The tongue is moderately padded and does a good job of keeping the lace pressure off and I was quite happy with it. However, it is non-gusseted though compared to the 860.



The 860 has a traditional engineered mesh upper and the breathability was quite good. Nothing special.

The 860v13 continues with the new heel flare like most of today’s running shoes. Companies have found this kind of heel to be good at taking pressure off of the Achilles tendon. For me, this heel design fits me pretty well and I do get a really good heel lockdown. Talking about the lockdown…


In terms of the lockdown and fit, I would rate this as superb. This is not a shoe you can easily slip in and out of. You really do have to untie it to get your foot out because of how good the lockdown is.

I found three aspects that contribute to the great lockdown on the 860 v13…

First, the upper has this beautiful embroidery wrapping up in the midfoot saddle to help create a little bit more of a structured locked-down fit.

Second, you have that gusseted tongue which keeps the tongue in place and gives you that extra layer of fabric around your midfoot.

Third, the heel counter gives you a nice little spot for your heels to lock in with a moderate amount of padding in the ankle and Achilles area.

All of those things together give you a great fit and I felt very connected to this shoe overall.


The tongue is very similar to what’s on the More V4. It’s two layers of engineer mesh folded on top of each other with a little bit of padding in between.

It’s not overbuilt and doesn’t absorb a ton of sweat but isn’t super minimal where it doesn’t keep the lace pressure off.

I think it kind of walks that line very well and is fairly comfortable especially because it is gusseted.

The other thing I’ll say is it’s a low profile tongue and so it stays in line with the silhouette and doesn’t pop out too much either.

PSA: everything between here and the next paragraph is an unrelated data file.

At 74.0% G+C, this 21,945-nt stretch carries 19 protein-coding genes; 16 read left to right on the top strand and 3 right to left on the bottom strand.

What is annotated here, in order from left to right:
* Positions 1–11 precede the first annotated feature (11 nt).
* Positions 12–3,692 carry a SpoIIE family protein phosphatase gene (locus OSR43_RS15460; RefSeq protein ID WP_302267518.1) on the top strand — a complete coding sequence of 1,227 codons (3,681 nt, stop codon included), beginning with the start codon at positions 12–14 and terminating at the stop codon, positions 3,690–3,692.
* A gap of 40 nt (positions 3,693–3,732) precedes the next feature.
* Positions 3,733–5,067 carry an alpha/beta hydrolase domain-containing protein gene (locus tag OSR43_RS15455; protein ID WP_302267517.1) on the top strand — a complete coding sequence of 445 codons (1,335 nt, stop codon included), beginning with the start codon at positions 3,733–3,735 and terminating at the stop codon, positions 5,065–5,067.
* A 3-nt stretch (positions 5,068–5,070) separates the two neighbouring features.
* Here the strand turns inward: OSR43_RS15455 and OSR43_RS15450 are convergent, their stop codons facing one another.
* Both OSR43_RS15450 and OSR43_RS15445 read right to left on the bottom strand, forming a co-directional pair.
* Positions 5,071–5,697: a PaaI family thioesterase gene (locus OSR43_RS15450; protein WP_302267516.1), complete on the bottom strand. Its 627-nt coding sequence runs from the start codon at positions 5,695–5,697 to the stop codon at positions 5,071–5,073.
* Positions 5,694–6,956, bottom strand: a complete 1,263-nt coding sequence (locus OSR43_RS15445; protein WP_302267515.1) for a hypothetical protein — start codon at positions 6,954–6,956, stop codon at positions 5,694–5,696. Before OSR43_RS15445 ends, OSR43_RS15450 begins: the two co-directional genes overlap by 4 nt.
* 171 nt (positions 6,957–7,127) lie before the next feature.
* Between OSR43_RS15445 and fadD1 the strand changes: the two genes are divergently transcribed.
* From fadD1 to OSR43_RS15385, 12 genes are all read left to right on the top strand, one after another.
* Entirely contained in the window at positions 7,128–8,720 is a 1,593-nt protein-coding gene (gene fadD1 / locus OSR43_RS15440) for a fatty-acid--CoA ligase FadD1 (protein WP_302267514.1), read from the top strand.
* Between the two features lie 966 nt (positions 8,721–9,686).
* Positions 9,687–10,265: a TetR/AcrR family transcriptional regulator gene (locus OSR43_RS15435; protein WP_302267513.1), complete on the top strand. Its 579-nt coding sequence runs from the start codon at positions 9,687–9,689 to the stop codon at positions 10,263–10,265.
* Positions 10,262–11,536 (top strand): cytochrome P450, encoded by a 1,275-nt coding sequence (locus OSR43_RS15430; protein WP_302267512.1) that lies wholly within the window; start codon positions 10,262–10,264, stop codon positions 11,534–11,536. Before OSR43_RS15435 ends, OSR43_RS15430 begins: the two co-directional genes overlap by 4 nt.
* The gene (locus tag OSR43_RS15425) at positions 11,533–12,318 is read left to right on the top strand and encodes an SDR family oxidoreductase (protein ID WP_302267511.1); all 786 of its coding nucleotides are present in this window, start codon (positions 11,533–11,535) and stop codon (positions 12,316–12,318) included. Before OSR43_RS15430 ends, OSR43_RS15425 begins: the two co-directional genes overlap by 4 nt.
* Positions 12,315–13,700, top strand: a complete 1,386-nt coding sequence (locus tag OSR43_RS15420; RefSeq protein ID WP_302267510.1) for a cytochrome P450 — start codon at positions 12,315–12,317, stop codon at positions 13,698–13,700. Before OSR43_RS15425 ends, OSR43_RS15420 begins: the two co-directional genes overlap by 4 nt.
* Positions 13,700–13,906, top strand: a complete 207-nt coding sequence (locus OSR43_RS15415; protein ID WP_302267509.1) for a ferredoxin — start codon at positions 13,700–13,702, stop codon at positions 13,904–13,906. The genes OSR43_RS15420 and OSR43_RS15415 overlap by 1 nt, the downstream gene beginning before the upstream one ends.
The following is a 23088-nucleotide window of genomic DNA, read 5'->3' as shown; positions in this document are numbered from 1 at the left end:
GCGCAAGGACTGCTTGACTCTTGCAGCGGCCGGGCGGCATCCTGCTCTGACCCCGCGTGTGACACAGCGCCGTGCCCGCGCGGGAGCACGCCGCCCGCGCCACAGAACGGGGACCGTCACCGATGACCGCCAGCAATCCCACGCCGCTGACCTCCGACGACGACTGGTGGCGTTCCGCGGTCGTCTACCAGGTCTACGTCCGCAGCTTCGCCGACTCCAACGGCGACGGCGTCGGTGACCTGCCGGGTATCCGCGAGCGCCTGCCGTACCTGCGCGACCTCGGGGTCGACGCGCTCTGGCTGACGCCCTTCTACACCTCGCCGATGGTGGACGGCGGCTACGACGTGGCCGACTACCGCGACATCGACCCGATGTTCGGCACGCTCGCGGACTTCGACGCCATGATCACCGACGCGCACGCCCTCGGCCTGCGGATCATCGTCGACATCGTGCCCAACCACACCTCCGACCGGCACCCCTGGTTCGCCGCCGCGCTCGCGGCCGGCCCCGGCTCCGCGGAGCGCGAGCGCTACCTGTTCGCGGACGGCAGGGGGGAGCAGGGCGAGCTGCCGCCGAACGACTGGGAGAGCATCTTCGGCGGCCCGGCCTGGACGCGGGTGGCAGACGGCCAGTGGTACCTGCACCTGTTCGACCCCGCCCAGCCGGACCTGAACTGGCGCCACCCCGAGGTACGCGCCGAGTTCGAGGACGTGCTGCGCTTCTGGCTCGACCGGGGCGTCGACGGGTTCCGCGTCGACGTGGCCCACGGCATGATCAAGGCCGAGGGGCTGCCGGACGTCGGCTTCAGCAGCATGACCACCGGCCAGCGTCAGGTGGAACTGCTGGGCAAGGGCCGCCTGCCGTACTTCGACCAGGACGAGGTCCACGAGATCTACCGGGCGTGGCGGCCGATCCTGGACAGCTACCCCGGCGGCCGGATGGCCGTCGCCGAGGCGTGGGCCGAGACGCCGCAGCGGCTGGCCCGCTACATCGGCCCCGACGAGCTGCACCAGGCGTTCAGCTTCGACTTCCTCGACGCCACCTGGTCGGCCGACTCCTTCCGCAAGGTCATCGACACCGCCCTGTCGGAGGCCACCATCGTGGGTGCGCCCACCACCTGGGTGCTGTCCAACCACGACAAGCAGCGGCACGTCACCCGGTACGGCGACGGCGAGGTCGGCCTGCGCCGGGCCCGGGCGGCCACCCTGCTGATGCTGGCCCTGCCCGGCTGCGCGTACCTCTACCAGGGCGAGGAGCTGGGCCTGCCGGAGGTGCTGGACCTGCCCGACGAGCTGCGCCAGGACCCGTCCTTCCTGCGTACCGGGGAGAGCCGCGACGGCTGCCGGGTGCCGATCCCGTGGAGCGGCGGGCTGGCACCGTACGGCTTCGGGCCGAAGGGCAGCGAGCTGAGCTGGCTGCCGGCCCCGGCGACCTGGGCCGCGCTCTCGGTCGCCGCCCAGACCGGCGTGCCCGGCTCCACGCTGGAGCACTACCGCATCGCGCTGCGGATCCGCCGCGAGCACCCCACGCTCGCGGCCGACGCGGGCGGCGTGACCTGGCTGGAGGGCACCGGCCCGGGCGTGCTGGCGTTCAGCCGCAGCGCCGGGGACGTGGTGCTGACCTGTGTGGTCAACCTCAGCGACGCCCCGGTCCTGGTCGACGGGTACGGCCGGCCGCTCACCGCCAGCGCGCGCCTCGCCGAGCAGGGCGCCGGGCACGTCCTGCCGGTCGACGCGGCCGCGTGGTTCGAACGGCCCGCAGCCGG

So, in terms of stability, it’s not only the medial post and midsole geometry that offer stability. It’s also the upper structure, heel lockdown, and gusseted tongue.

Again, in terms of fit, the upper on the 860 v13 is going to be a little bit more snug compared to most other New Balance fits like the New Balance 1080 and the More, but overall, it’s true to size and just has a superb lockdown.

Let’s finish our comparison with the outsole… 



Just like the 860 v13, the 880 v13 has a ridiculous amount of rubber. It has 5mm of outsole rubber, which is pretty substantial for a daily trainer compared to some other trail shoes that have 4mm lugs.

I used the 880 and the 860 on the pavement and asphalt. Then I took them on some softer surfaces like bark trail and dirt trail and they transitioned really nicely across all of those surfaces.

I think they also work on grass and I think they might even work on rockier trails just because of this really sticky firm rubber on the outsole.

As far as the flex grooves go, New Balance updated them. So, whether you’re a heel striker or a forefoot striker, you’re going to get a really nice transition just because of the way the outsole is designed with these flex grooves.